5 Sports Betting Rules and Strategies Most Players Don’t Know About

People Betting at a Sportsbook - Hand Holding Dollar Bills

Sports betting appeals to so many gamblers precisely because it doesn’t feel like gambling.

Everybody who follows their favorite team avidly considers themselves to be knowledgeable about the sport and league in question, so they have no qualms about risking a few bucks on the back of that knowledge.

Unlike other forms of gambling in which players have no influence on the outcome, sports bettors can study statistics and player performance, gauge external factors like weather and roster movement, and choose their wagers with care to ensure exact odds.

If you’re an avid sports bettor aspiring to bring your bankroll into the black on a steady basis or a rookie just learning the ropes, consider this page to be essential reading.

Below, you’ll find five sports betting rules and strategies that most players simply don’t know much about. When it’s all said and done, the lessons you learn here should serve you well as an informed sports bettor who knows the score in more ways than one.

1 – Bettors Can Shape the Spread by Buying Points

In the world of football betting, and in basketball to a lesser extent, the point spread reigns supreme.

Knowing that most bettors won’t want to risk money on major underdogs, bookmakers create the point spread to level the proverbial playing field. Most bettors know that a (-7) favorite in the NFL needs to win by more than a touchdown to “cover” the 6-point spread, but far fewer know the secret to shaping the spread as you see fit.

Online sportsbooks that cater to their customer base have made buying points a breeze, but you can also apply this savvy play when frequenting a land-based bet shop in Las Vegas or Atlantic City.

Let’s say the point spread on Dolphins vs. Patriots makes the defending champs a (-14) favorite at (-110) odds. You like the Pats but aren’t positive about them covering by three scores, so you wait around for the line to drop under 14 points.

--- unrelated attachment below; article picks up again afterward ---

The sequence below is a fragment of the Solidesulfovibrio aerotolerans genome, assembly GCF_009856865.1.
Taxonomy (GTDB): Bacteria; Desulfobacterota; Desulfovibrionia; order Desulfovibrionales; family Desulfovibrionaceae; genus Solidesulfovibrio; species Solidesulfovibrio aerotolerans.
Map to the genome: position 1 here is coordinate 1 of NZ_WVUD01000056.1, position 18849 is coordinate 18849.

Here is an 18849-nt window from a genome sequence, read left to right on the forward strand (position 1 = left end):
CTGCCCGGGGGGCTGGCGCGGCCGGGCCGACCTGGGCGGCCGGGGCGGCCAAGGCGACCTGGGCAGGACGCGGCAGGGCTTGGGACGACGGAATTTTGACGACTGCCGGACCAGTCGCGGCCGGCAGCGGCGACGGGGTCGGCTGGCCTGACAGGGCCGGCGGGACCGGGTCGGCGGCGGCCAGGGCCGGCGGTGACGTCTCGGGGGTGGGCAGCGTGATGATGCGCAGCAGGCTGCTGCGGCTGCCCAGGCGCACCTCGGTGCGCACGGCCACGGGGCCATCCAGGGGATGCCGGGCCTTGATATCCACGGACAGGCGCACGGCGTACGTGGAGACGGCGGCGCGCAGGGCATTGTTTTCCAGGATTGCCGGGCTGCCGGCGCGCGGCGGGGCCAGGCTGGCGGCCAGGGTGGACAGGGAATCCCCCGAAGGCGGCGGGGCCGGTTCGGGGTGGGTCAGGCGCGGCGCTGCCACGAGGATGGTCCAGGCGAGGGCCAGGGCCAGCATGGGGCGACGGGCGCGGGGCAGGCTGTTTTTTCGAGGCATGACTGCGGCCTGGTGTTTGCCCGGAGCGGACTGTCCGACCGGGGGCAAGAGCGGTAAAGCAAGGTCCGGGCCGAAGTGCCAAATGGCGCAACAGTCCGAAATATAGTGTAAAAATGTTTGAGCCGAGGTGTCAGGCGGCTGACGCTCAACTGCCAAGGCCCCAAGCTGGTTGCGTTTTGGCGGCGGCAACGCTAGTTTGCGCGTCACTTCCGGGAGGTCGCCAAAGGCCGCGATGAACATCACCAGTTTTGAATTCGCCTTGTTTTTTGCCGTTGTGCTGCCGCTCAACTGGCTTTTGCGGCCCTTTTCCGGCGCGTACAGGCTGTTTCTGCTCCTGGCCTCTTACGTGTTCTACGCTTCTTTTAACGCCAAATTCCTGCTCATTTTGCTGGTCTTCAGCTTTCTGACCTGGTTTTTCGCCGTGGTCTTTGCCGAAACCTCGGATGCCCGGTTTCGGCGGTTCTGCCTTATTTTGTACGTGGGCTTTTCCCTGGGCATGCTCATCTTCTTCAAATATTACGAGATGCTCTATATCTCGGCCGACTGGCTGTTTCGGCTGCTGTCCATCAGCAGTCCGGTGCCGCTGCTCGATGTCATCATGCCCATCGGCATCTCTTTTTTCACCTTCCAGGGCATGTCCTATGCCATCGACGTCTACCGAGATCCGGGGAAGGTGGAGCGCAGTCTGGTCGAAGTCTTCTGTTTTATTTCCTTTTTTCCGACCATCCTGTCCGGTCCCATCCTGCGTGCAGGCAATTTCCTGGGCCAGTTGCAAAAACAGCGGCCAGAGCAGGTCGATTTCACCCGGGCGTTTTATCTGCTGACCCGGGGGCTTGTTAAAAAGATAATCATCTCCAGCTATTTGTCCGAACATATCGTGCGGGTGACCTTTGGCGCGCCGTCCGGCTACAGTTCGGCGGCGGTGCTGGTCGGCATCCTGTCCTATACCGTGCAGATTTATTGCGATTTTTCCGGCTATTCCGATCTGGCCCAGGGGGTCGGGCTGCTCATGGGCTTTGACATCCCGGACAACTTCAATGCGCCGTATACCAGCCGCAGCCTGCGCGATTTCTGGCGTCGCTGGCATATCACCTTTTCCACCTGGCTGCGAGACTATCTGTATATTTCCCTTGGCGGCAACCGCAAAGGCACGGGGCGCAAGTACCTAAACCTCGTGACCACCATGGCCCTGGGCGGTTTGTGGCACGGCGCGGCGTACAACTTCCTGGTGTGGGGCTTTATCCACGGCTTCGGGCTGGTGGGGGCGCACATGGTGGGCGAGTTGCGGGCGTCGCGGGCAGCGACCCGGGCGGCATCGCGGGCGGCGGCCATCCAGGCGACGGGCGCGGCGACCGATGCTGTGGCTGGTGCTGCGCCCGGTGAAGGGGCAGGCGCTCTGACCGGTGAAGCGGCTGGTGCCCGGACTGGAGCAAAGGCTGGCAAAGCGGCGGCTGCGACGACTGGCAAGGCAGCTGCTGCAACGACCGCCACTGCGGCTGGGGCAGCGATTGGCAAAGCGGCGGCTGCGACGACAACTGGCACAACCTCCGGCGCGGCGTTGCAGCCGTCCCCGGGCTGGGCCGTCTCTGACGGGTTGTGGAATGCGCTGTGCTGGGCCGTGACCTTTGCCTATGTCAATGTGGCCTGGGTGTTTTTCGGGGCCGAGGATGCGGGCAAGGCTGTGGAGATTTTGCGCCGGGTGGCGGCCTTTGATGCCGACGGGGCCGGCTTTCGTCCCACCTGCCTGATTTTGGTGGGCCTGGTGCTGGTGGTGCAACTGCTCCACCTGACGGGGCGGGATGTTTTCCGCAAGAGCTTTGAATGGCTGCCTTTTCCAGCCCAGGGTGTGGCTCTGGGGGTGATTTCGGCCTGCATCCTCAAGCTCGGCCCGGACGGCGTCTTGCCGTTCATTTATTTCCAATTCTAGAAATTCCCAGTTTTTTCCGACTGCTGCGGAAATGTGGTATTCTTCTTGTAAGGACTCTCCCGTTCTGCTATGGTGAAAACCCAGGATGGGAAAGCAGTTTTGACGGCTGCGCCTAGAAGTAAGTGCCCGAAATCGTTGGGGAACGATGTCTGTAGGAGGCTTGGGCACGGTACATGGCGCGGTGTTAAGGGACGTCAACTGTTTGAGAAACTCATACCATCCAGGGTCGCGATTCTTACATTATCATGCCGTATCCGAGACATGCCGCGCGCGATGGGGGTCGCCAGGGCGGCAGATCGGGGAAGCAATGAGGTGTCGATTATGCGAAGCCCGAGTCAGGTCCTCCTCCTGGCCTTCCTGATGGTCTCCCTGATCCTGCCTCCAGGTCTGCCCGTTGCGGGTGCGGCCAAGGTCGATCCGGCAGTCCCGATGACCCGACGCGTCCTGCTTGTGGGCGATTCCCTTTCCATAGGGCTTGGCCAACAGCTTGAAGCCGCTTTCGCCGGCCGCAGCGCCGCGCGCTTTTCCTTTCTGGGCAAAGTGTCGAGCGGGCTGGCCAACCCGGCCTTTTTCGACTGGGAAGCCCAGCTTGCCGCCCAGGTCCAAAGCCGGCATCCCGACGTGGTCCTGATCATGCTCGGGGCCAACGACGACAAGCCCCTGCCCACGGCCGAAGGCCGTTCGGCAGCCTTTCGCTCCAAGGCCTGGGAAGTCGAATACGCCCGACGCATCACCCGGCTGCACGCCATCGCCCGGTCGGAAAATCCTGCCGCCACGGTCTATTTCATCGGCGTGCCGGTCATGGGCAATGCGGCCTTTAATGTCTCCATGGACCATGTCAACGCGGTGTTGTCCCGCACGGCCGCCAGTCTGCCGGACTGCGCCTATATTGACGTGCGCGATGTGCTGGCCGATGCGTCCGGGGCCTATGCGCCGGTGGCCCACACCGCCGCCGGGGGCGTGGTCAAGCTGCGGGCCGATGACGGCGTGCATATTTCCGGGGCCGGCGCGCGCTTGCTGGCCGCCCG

Meanwhile, another bettor heads straight to the window, plunks down a pile of cash, and walks away with a ticket reading Patriots (-13.5) for (-120).

What the hell just happened?

Well, that well-informed bettor simply bought a half-point to improve the spread to their liking.

See how the odds changed from (-110) to (-120) in this example? By parting ways with an additional 10% on the vig, you can purchase half a point in either direction on the spread.

That means a Dolphins backer who wants to enjoy the benefit of a three-score spread could move from (-110) to (-120) in exchange for bumping their underdog line from (+14) to (+14.5) too.

2 – Arbitrage Betting Can Be Used to Guarantee a Small Profit on Any Game

By borrowing a technique pioneered by ambitious investors, sports bettors can utilize a process known as “arbitrage” to guarantee themselves a small profit.

When making an arbitrage play — which many hardcore bettors refer to as “arbs,” “surebets,” or “miracle bets” — the basic premise involves betting on both sides of the same game. By searching high and low and scanning the odds posted by as many sportsbooks as they can find, an arbitrage bettor tries to spot discrepancies in the prices attached to two teams playing each other.

Arbitrage can be a rather abstract concept on paper, so here’s an example to show you how it works.

Outcome 1

  • Warriors to Win
  • Bookmaker: Bovada
  • Odds: (-276)
  • Wager: $80
  • Payout: $110
  • Outcome Including Other Wager = $10 profit
Outcome 2

  • Trail Blazers to Win
  • Bookmaker: XBet
  • Odds: (+450))
  • Wager: $20
  • Payout: $110
  • Outcome Including Other Wager = $10 profit

In this example, you’re looking to bet on the Warriors and Trail Blazers in the NBA Playoffs. After an exhaustive search of the major online sportsbooks, you manage to locate a few fluctuations that open an avenue for arbitrage betting.

By firing an $80 moneyline wager at (-276) odds on the Warriors, a Golden State victory produces a $110 payout for a $30 profit.

And by betting $20 on the Trail Blazers moneyline at (+450), a Portland
upset is good for a $110 payout and $90 profit.